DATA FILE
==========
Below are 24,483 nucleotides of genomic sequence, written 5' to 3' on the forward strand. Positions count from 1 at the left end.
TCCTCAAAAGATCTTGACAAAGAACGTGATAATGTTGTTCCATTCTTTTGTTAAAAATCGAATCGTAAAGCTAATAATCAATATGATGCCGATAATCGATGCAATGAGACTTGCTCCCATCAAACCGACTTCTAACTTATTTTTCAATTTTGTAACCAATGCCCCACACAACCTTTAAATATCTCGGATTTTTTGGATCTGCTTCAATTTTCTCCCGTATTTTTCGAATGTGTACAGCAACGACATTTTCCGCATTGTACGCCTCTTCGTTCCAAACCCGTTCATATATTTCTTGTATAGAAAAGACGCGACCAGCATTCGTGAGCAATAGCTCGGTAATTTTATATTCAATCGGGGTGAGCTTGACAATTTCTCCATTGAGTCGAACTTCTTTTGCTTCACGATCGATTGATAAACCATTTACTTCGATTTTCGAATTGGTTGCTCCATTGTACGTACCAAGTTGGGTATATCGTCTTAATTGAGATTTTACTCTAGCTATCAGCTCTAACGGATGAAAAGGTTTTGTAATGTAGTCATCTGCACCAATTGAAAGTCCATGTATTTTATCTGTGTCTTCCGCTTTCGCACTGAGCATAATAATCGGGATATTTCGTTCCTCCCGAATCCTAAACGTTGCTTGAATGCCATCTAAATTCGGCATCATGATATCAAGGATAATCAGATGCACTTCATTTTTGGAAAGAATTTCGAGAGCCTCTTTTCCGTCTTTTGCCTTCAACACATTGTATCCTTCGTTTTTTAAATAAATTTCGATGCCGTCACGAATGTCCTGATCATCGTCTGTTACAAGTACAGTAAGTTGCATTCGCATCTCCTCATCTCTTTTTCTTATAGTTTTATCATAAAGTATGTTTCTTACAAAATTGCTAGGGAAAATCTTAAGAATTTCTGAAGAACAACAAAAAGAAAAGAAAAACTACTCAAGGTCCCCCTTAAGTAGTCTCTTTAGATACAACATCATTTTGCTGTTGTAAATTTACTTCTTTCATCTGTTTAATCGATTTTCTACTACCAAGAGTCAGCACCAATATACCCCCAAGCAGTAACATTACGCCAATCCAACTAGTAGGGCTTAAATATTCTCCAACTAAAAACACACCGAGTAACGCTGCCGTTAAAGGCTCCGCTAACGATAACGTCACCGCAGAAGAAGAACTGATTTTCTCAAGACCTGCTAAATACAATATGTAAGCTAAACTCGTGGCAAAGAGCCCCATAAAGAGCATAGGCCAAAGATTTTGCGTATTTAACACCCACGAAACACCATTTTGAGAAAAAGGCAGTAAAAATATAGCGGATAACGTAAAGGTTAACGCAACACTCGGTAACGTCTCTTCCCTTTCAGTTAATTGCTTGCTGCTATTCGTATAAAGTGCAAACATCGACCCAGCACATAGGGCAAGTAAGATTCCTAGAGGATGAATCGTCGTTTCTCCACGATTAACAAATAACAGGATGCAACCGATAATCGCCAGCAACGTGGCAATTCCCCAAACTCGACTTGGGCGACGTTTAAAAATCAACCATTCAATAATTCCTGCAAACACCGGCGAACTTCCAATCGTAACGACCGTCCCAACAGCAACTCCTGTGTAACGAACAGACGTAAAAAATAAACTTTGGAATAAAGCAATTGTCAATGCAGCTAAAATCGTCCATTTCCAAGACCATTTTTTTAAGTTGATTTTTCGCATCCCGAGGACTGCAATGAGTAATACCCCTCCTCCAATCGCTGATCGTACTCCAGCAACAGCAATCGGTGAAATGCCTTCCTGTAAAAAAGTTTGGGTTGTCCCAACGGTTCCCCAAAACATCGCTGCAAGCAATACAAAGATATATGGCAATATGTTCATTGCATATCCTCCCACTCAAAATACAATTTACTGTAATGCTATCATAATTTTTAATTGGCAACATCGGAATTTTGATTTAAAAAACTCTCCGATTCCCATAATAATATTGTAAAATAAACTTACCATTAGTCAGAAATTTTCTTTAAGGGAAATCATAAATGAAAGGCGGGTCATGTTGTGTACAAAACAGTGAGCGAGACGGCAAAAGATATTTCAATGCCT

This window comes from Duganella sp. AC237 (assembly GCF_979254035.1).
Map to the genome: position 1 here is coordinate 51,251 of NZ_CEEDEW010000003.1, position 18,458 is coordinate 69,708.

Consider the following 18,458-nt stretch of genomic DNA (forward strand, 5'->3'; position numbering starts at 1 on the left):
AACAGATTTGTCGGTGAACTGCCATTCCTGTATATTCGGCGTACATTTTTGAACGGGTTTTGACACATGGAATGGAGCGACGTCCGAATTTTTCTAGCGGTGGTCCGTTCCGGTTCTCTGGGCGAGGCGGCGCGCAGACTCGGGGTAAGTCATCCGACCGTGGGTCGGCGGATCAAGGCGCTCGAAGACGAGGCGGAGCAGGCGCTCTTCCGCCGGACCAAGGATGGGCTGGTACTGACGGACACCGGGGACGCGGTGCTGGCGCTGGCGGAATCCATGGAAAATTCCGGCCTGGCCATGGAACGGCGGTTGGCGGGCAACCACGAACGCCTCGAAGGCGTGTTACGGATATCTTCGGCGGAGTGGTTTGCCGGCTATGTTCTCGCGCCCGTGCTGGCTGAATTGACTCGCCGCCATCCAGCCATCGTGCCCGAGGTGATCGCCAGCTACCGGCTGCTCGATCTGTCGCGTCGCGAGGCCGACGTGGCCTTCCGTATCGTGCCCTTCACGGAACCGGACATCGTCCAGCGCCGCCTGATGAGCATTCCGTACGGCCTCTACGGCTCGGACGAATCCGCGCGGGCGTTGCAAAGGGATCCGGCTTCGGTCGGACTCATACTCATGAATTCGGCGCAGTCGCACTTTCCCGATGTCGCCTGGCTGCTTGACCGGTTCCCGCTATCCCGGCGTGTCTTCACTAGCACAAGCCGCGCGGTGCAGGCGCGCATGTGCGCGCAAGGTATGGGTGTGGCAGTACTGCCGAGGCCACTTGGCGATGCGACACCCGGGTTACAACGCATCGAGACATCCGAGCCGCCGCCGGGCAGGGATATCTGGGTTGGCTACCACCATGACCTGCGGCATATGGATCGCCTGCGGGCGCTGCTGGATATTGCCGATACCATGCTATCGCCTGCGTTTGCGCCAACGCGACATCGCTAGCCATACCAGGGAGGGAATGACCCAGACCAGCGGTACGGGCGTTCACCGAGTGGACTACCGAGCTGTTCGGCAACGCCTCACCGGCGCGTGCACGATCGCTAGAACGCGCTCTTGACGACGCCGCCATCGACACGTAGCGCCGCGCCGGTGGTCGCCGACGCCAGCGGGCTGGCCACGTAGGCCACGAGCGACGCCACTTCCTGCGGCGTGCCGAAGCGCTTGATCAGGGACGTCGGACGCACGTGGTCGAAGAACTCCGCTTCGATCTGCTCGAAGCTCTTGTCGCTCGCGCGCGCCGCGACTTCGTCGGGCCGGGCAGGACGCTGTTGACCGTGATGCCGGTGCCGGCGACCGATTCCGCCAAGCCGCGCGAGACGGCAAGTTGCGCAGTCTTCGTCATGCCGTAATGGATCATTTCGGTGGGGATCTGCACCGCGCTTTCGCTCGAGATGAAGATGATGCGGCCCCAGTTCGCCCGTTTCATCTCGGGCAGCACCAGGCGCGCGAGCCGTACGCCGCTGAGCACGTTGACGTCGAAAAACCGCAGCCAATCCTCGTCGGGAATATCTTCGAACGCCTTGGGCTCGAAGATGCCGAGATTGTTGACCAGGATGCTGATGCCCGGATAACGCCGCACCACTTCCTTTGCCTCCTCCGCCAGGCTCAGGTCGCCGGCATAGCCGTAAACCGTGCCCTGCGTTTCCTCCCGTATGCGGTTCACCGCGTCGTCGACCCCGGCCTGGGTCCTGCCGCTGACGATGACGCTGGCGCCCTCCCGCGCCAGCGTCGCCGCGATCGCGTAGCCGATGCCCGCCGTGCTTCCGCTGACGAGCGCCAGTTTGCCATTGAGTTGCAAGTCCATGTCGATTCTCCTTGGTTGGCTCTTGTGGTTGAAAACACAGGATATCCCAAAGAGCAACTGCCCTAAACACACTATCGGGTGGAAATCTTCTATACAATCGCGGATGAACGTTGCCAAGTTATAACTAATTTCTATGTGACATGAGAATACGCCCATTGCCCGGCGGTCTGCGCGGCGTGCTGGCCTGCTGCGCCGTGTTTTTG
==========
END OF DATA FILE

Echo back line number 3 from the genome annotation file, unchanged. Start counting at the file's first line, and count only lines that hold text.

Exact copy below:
This window comes from Duganella sp. AC237 (assembly GCF_979254035.1).